Reliance Jio aims to become India’s largest telecom player within three years of its service launch and to break even by the end of the third year of operations, many believe that Reliance Jio can change the pecking order in the world’s second-largest telecom market. But personally, we feel there are some major obstacles that Reliance Jio might be facing at the entry level. The po­tential challenges are very basic in nature, i.e. a weak device ecosystem, lack of backhaul network support and issues related to the low density of 4G networks. The al­ready saturated urban voice market and the incum­bents’ underutilised 3G networks will definitely pose challenges. Passive infrastructure sharing with existing incumbents will help Reliance Jio in the short-term only, but pan-India service strategy will require the es­tablishment of new towers and cables, leading to huge capital expenditures.

We believe that while the company may want to adopt the strategy of disruptive pricing again, the scenario has changed significantly over the past decade or so. Cus­tomers are more educated and spoilt now. They would need a strong reason to switch from one operator to an­other. Either the quality of service being offered by Reli­ance Jio has to be the key differentiator or the price strategy of the service has to be extremely attractive for majority Indians. However, this doesn’t seem to be an easy task in the ruthless telecom market that currently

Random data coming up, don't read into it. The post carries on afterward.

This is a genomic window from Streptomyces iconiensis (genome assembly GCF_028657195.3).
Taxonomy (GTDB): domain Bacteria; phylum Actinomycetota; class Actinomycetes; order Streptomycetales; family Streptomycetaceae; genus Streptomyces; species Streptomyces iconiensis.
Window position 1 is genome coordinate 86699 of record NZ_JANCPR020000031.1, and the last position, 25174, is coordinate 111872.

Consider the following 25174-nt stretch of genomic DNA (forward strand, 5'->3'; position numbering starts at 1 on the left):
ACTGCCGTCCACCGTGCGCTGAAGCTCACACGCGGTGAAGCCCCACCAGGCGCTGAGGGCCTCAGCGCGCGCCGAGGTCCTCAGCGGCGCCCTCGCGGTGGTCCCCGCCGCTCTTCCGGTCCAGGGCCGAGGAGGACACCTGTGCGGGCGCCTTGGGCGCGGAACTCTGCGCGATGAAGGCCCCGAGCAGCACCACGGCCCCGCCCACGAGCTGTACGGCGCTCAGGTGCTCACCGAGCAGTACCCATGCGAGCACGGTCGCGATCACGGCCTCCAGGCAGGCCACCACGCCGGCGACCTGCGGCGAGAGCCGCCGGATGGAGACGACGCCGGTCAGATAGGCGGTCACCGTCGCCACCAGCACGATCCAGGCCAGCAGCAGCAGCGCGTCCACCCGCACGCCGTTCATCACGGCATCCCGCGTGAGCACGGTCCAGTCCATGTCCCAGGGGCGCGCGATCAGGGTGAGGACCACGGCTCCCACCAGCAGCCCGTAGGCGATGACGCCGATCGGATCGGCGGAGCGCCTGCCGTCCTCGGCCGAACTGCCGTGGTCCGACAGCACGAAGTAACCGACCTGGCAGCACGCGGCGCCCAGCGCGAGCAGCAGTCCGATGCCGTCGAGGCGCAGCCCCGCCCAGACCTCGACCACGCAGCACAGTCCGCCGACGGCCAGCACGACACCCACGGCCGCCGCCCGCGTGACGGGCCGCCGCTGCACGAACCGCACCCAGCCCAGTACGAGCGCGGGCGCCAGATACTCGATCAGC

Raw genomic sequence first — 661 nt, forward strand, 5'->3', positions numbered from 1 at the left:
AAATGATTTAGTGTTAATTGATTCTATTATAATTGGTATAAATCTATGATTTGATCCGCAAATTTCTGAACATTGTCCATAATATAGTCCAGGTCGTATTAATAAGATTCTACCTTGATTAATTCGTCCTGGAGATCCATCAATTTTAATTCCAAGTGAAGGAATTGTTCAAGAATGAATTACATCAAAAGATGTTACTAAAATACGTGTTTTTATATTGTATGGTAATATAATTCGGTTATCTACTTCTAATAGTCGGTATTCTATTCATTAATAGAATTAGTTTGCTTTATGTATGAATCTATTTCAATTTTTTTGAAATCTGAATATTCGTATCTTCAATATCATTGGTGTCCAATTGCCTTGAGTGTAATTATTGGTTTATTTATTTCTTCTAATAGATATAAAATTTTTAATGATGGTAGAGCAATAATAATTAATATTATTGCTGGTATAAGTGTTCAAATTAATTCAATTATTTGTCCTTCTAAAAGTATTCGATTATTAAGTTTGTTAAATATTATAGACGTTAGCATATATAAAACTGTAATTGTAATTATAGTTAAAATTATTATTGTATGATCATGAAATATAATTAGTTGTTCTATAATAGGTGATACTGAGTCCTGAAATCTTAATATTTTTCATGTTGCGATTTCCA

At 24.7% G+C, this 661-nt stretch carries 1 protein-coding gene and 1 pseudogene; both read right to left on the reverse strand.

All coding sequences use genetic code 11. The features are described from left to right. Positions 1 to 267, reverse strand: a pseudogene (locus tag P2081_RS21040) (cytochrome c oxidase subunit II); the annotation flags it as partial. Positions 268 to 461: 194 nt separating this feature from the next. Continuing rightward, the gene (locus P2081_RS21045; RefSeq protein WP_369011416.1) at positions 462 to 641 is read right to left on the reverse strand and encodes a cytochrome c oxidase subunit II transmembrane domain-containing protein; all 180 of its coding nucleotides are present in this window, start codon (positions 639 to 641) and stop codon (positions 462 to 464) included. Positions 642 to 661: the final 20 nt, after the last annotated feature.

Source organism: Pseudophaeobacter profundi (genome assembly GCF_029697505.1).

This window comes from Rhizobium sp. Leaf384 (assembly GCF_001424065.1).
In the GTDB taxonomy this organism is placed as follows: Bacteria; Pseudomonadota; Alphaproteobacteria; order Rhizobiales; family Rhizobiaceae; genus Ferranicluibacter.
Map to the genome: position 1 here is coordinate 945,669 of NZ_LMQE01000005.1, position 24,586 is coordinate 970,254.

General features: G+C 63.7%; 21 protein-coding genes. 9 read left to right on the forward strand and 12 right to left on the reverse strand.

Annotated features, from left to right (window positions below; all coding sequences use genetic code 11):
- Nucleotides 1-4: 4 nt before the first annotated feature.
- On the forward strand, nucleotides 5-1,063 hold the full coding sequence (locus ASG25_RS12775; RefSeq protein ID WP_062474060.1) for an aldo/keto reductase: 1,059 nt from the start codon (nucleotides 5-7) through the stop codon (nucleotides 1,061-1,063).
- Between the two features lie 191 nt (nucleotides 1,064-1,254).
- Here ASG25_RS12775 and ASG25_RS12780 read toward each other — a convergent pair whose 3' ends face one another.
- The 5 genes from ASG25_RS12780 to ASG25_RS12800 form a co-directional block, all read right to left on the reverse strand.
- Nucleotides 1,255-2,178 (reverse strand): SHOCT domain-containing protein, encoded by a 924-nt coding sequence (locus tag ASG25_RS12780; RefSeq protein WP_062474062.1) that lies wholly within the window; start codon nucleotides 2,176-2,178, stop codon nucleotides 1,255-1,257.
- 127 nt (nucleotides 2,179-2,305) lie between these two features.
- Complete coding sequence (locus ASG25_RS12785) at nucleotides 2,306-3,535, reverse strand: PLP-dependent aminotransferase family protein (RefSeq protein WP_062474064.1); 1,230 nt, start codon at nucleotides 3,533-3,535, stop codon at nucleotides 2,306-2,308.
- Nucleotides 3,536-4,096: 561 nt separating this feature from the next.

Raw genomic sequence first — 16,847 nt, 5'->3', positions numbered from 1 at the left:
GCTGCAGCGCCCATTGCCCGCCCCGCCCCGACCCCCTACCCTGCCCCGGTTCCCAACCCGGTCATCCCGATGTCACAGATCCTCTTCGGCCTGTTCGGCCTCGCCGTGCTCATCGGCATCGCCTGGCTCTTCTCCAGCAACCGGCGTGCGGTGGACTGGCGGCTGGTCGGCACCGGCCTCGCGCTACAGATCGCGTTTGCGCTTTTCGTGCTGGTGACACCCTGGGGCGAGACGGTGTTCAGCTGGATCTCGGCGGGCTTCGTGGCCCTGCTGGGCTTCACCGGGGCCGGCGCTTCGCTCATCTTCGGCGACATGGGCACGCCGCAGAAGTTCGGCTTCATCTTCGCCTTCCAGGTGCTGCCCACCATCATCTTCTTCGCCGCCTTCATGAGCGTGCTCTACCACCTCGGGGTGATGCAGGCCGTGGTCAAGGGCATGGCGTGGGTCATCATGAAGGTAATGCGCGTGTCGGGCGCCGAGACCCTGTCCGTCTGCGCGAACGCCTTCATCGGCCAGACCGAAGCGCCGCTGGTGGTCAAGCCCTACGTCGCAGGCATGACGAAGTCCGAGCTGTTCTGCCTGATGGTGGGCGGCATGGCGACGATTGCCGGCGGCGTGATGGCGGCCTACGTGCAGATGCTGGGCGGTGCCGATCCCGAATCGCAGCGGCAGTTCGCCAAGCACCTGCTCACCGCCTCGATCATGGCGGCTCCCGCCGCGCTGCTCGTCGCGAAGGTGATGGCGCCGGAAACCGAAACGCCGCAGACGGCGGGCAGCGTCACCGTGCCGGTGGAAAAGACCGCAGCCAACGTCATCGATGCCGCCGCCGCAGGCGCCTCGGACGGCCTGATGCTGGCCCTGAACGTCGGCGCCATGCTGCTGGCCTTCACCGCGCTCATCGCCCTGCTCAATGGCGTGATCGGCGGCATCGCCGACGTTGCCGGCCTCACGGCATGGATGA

It gives the fastest mobile Internet experience so far

A ground-based mast (GBM) tower design with­out back-up diesel generators. Incidentally, telecom is the third largest consumer of diesel in the country, thanks to a patchy power scenario.

Jio’s GBM design integrates a lithium-ion battery as a back-up inside the towers itself. The design was presented at the Indian Institute of Technology, Bombay. It also takes much less space and offers better coverage. The tower can be set up on 4 square metres and connected by fibre. According to Jio officials, the competition did not make it easy for them to get access to towers, which had fi­bre connectivity. “Even in places that had towers with fi­bre connectivity, there were more than six operators on it. So we had to install our own towers in key high-density traffic areas,” says a Jio official.